VA Wrongly Denied Some Veterans' GI Bill Benefits, Judges Rule
By Patricia Kime
5 Sep 2019
McHugh could not say how many veterans may be affected by the ruling but believes if a service member "served six years and three of those were Post-9/11, you should qualify for both, if you paid into the Montgomery GI Bill."
A panel of Department of Veterans Affairs judges has ruled in favor of a veteran who petitioned to receive full education benefits under both the Montgomery and Post-9/11 GI Bills, a decision that, if allowed to stand, could expand the payout for thousands of eligible veterans.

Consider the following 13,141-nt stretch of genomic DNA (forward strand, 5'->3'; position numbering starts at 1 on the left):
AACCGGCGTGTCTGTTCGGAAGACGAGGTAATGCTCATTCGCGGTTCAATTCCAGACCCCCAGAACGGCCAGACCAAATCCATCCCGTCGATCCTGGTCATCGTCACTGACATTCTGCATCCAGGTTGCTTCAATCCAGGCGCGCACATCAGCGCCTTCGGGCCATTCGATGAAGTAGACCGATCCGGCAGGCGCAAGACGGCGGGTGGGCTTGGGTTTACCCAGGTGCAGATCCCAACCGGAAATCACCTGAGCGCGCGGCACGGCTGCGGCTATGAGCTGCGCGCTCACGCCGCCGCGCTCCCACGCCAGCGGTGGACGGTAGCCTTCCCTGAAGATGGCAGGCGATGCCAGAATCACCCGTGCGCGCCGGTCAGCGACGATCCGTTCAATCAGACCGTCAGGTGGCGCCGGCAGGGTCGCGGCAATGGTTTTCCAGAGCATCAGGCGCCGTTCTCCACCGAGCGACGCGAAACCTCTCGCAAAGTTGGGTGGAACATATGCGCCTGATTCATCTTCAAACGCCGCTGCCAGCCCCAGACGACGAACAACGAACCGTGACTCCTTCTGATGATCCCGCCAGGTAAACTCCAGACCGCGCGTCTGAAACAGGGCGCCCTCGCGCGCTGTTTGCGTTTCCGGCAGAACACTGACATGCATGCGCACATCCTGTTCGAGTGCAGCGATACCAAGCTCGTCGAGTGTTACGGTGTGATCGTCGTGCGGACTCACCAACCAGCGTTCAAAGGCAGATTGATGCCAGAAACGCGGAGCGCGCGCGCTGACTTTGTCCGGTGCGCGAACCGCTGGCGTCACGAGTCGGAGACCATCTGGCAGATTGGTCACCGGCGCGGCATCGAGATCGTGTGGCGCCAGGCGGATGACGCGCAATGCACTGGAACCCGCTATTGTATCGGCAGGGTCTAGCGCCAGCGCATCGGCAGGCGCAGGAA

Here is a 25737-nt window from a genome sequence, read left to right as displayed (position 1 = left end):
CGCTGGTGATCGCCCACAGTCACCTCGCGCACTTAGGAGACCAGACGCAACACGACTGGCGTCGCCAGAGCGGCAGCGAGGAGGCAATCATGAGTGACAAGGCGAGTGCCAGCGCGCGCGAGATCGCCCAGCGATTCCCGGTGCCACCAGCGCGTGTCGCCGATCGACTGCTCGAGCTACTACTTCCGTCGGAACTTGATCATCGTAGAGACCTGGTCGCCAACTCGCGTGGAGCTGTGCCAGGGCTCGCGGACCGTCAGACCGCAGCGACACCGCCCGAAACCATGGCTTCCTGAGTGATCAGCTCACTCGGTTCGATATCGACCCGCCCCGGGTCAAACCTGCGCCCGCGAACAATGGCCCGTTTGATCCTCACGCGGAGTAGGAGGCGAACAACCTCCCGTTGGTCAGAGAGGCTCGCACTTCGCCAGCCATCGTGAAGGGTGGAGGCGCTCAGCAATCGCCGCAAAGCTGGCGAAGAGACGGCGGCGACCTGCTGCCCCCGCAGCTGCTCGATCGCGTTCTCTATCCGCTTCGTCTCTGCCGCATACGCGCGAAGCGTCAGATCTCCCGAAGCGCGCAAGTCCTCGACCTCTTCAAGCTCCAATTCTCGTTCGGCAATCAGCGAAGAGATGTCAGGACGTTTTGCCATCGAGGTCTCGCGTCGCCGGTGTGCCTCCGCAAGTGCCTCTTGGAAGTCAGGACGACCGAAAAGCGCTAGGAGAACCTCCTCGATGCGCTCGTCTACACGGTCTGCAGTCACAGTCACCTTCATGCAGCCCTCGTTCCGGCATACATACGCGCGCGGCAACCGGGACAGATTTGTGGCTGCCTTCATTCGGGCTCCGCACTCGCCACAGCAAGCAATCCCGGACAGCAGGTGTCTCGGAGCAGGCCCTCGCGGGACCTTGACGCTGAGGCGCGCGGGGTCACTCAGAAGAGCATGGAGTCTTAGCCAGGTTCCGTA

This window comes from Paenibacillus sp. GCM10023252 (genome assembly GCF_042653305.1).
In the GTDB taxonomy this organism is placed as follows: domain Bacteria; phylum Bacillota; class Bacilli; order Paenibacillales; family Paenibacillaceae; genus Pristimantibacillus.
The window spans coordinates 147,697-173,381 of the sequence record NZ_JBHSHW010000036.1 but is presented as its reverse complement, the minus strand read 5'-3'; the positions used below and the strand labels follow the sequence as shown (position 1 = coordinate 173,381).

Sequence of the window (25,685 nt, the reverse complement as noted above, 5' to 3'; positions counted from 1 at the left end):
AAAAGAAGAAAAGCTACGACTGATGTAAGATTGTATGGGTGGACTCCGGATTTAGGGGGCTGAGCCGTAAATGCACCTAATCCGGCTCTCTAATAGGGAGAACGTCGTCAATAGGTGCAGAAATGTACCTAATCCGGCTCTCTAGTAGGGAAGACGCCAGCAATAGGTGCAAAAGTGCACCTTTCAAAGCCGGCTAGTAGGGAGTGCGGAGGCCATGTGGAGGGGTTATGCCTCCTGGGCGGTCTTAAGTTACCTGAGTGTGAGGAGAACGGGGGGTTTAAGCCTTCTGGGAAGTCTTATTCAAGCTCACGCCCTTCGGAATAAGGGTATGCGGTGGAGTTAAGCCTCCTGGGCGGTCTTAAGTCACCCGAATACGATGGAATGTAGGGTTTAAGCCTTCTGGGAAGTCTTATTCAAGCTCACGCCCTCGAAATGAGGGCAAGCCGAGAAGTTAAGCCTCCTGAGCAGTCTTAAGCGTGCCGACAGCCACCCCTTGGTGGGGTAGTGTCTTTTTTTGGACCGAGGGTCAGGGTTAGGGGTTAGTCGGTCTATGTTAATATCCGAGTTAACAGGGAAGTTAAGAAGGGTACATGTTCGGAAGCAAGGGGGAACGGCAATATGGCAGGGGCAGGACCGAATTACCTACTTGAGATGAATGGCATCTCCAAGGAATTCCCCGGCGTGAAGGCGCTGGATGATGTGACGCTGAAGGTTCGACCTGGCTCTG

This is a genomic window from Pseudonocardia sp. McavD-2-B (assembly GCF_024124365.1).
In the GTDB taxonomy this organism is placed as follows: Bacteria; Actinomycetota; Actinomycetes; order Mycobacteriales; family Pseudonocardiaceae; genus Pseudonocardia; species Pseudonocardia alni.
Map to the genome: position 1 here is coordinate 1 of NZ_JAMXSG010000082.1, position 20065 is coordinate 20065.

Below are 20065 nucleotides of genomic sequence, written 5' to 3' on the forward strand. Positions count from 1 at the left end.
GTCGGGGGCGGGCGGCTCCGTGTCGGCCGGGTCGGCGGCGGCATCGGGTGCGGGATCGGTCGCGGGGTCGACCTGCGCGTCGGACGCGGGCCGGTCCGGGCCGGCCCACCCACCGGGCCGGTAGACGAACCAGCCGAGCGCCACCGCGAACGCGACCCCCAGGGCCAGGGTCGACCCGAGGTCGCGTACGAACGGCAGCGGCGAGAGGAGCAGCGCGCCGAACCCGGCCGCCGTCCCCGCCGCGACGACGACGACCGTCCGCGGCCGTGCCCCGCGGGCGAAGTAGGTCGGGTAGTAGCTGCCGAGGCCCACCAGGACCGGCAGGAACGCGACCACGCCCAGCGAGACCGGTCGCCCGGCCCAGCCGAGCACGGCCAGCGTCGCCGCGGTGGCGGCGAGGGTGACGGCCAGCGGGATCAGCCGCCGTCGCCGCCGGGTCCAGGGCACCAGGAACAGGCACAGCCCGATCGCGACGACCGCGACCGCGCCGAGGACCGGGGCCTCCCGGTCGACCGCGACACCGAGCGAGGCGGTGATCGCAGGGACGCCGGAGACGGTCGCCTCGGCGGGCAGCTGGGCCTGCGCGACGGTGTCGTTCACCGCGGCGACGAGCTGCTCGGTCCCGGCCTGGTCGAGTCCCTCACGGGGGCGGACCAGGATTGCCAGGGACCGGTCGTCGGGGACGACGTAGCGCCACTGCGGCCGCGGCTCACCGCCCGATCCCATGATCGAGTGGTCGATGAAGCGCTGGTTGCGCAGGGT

In a decision published last month, two of three judges with the U.S. Court of Appeals for Veterans Claims ruled the department erred in denying a benefits claim filed by a former soldier with "split time," having served as an enlisted soldier and later returning to the service as an officer.
The veteran, identified as "BO" in the suit, served in the military during several distinct periods, from 2000 to 2002 as an enlisted soldier; from 2004 to 2005 as a member of the Army National Guard; and from 2007 to 2011 as a commissioned Army officer.
BO paid into the Montgomery GI Bill (MGIB) as an enlisted soldier and qualified for the maximum benefit through military service. He also was eligible for the Post-9/11 GI Bill through his service.
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